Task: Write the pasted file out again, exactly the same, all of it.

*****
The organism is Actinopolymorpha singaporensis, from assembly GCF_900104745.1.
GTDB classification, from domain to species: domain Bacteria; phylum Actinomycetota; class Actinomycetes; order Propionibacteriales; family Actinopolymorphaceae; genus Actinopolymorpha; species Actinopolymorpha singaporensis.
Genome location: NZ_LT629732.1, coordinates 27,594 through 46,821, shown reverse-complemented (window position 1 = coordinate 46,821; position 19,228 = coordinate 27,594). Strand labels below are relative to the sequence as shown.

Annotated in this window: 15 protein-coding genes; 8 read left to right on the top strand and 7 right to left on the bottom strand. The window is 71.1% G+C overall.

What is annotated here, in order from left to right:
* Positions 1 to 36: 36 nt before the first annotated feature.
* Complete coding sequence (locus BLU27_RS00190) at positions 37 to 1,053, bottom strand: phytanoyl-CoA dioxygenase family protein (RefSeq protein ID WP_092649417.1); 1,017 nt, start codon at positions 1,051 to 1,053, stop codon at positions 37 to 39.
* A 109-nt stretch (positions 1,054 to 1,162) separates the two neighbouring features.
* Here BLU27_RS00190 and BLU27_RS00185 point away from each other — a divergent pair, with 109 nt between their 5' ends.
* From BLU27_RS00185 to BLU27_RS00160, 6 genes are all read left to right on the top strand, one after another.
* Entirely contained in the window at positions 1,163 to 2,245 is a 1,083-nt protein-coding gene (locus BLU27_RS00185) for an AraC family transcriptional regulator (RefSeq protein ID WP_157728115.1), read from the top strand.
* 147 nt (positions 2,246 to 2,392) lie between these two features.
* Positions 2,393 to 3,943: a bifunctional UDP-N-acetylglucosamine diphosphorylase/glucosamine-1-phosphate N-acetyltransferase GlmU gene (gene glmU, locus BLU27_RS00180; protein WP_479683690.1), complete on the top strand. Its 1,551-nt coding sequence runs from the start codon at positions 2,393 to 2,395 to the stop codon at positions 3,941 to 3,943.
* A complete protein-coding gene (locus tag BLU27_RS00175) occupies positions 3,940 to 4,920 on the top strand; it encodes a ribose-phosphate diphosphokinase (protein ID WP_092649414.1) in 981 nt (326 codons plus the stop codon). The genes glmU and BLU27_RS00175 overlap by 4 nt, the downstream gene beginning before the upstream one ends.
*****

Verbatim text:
The organism is Actinopolymorpha singaporensis, from assembly GCF_900104745.1.
GTDB classification, from domain to species: domain Bacteria; phylum Actinomycetota; class Actinomycetes; order Propionibacteriales; family Actinopolymorphaceae; genus Actinopolymorpha; species Actinopolymorpha singaporensis.
Genome location: NZ_LT629732.1, coordinates 27,594 through 46,821, shown reverse-complemented (window position 1 = coordinate 46,821; position 19,228 = coordinate 27,594). Strand labels below are relative to the sequence as shown.

Annotated in this window: 15 protein-coding genes; 8 read left to right on the top strand and 7 right to left on the bottom strand. The window is 71.1% G+C overall.

What is annotated here, in order from left to right:
* Positions 1 to 36: 36 nt before the first annotated feature.
* Complete coding sequence (locus BLU27_RS00190) at positions 37 to 1,053, bottom strand: phytanoyl-CoA dioxygenase family protein (RefSeq protein ID WP_092649417.1); 1,017 nt, start codon at positions 1,051 to 1,053, stop codon at positions 37 to 39.
* A 109-nt stretch (positions 1,054 to 1,162) separates the two neighbouring features.
* Here BLU27_RS00190 and BLU27_RS00185 point away from each other — a divergent pair, with 109 nt between their 5' ends.
* From BLU27_RS00185 to BLU27_RS00160, 6 genes are all read left to right on the top strand, one after another.
* Entirely contained in the window at positions 1,163 to 2,245 is a 1,083-nt protein-coding gene (locus BLU27_RS00185) for an AraC family transcriptional regulator (RefSeq protein ID WP_157728115.1), read from the top strand.
* 147 nt (positions 2,246 to 2,392) lie between these two features.
* Positions 2,393 to 3,943: a bifunctional UDP-N-acetylglucosamine diphosphorylase/glucosamine-1-phosphate N-acetyltransferase GlmU gene (gene glmU, locus BLU27_RS00180; protein WP_479683690.1), complete on the top strand. Its 1,551-nt coding sequence runs from the start codon at positions 2,393 to 2,395 to the stop codon at positions 3,941 to 3,943.
* A complete protein-coding gene (locus tag BLU27_RS00175) occupies positions 3,940 to 4,920 on the top strand; it encodes a ribose-phosphate diphosphokinase (protein ID WP_092649414.1) in 981 nt (326 codons plus the stop codon). The genes glmU and BLU27_RS00175 overlap by 4 nt, the downstream gene beginning before the upstream one ends.